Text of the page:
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W.M. Hampton Elementary University Partnership Magnet School

Public | PK-5 | 243 students

 

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Last modified
Community Rating

4 stars


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3 reviews of this school


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Posted February 19, 2008

I have two sons currently at Hampton, one in the second grade and one in Pre-K. Since my oldest has been at Hampton there have been three different principal and I must say this year with the new principal Mr. Jarmon I have seen some major changes. I think the one thing that stands out the most for me is the way he motivates the children. He makes them want to learn, he makes them feel good about themselves. I have seen him go into my son's classroom and read the children a story in four years my oldest has been there I never heard of one of his principals coming into the class reading and discussing with the children what going on with them.
—Submitted by a parent


Posted March 31, 2004

Hampton school has gone through some major changes. They went from magnet to year-round now next year they will be back to regular school. I have had five children to go through Hampton. One thing I can say has been consistent through the system changes is the teacher's standards. I've seen 4 different principals come and go. Dr. Routh, Dr. D.Jones, Ms. Alexander to the present Ms. Dorko. all of these principal had the challenge of selecting talented teachers. They met the challenge with success. Hampton has remained an exemplary school. As a parent I know teachers can't educate our children alone. It takes everone to help in educating our children the parent, teacher and community leaders. 'It takes a village to raise a child'. Hampton understands this and have done their part. My childrens' excellent grades and confidence can be attributed to the dedicated teachers of Hampton.
—Submitted by a parent


Posted September 9, 2003

My sons' teachers are both open to my input and very receptive to my involvment in their school and classroom. The principal is also very involved in the students progress and in welcoming parents to the school. I feel they are both receiving an excellent education.
—Submitted by a parent


Community ratings and reviews do not represent the views of GreatSchools nor does GreatSchools check their accuracy or verify the reviewers' identities. Use your discretion when evaluating these reviews.

About these ratings

The Community Rating is the school’s average rating from its community members (e.g., parents, students, and school staff). The highest possible rating is five stars; the lowest is one star.

The test results by subgroup show how the designated group of students is performing in comparison to the general population.
Math

The state average for Math was 47% in 2013.

37 students were tested at this school in 2013.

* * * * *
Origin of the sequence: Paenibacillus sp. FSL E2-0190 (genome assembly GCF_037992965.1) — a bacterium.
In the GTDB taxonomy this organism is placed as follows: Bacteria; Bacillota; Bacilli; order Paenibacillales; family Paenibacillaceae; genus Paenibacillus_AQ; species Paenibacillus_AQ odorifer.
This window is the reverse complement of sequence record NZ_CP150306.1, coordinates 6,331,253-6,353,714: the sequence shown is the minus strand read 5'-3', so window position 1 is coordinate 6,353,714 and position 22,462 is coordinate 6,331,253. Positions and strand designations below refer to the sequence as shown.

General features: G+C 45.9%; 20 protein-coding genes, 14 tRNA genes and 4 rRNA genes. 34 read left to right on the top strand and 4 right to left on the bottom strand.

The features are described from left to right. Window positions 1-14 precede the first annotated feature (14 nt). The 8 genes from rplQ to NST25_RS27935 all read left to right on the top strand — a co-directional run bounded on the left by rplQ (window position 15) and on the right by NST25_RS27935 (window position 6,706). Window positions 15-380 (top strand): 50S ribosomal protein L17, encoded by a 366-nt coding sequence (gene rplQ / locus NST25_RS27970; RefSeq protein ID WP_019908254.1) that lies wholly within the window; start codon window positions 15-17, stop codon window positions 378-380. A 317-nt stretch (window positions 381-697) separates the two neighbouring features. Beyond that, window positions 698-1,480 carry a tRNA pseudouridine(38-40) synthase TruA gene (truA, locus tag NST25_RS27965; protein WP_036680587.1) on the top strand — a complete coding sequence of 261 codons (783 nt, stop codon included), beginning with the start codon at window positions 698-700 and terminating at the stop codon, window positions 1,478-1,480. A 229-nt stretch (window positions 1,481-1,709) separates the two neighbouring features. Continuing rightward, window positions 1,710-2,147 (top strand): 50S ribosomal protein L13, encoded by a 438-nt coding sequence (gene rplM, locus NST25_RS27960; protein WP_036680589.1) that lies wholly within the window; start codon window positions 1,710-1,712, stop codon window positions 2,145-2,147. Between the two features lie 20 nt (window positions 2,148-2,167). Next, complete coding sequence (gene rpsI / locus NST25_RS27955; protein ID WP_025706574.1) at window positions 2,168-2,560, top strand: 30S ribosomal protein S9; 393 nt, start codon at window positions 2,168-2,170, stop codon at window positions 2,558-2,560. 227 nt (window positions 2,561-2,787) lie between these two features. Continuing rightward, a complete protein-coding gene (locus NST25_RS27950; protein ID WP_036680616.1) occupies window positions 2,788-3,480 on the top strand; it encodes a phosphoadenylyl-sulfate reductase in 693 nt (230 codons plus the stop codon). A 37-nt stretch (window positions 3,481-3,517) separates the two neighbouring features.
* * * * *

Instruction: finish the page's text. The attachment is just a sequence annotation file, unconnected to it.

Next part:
2013

 
 
27%

2012

 
 
77%

2011

 
 
80%

2010

 
 
52%
Reading

The state average for Reading was 45% in 2013.

37 students were tested at this school in 2013.

2013

 
 
22%

2012

 
 
56%

2011

 
 
43%

2010

 
 
37%
Scale: % at or above proficient

About the tests


In 2012-2013 North Carolina used End-of-Grade (EOG) tests to assess students in grades 3 through 8 in reading and math, and grades 5 and 8 in science. The EOG is a standards-based test, which means it measures how well students are mastering specific skills defined for each grade by the state of North Carolina. Students must pass the grade 8 EOG test in order to graduate from high school. The goal is for all students to score at or above the proficient level on the tests.

Source: North Carolina Department of Public Instruction

Math

The state average for Math was 48% in 2013.

45 students were tested at this school in 2013.

2013

 
 
11%

2012

 
 
75%

2011

 
 
67%

2010

 
 
73%
Reading

The state average for Reading was 44% in 2013.

45 students were tested at this school in 2013.

2013

 
 
11%

2012

 
 
50%

2011

 
 
44%

2010

 
 
56%
Scale: % at or above proficient

About the tests


In 2012-2013 North Carolina used End-of-Grade (EOG) tests to assess students in grades 3 through 8 in reading and math, and grades 5 and 8 in science. The EOG is a standards-based test, which means it measures how well students are mastering specific skills defined for each grade by the state of North Carolina. Students must pass the grade 8 EOG test in order to graduate from high school. The goal is for all students to score at or above the proficient level on the tests.

Source: North Carolina Department of Public Instruction

Math

The state average for Math was 48% in 2013.

42 students were tested at this school in 2013.

2013

 
 
24%

2012

 
 
58%

2011

 
 
77%

2010

 
 
68%
Reading

The state average for Reading was 40% in 2013.

42 students were tested at this school in 2013.

2013

 
 
17%

2012

 
 
34%

2011

 
 
57%

2010

 
 
53%
Science

The state average for Science was 45% in 2013.

42 students were tested at this school in 2013.

2013

 
 
7%

2012

 
 
44%

2011

 
 
59%

2010

 
 
30%
Scale: % at or above proficient

About the tests


In 2012-2013 North Carolina used End-of-Grade (EOG) tests to assess students in grades 3 through 8 in reading and math, and grades 5 and 8 in science. The EOG is a standards-based test, which means it measures how well students are mastering specific skills defined for each grade by the state of North Carolina. Students must pass the grade 8 EOG test in order to graduate from high school. The goal is for all students to score at or above the proficient level on the tests.

Source: North Carolina Department of Public Instruction

Math

All Students27%
Female35%
Male20%
Black23%
Asiann/a
Hispanicn/a
Multiracialn/a
American Indiann/a
Native Hawaiian/Pacific Islandern/a
Whiten/a
Economically disadvantaged27%
Not economically disadvantagedn/a
Students with disabilitiesn/a
Non-disabled students28%
Limited English proficiencyn/a
Proficient in English27%
Migrantn/a
Non-migrant27%
Academically giftedn/a

Reading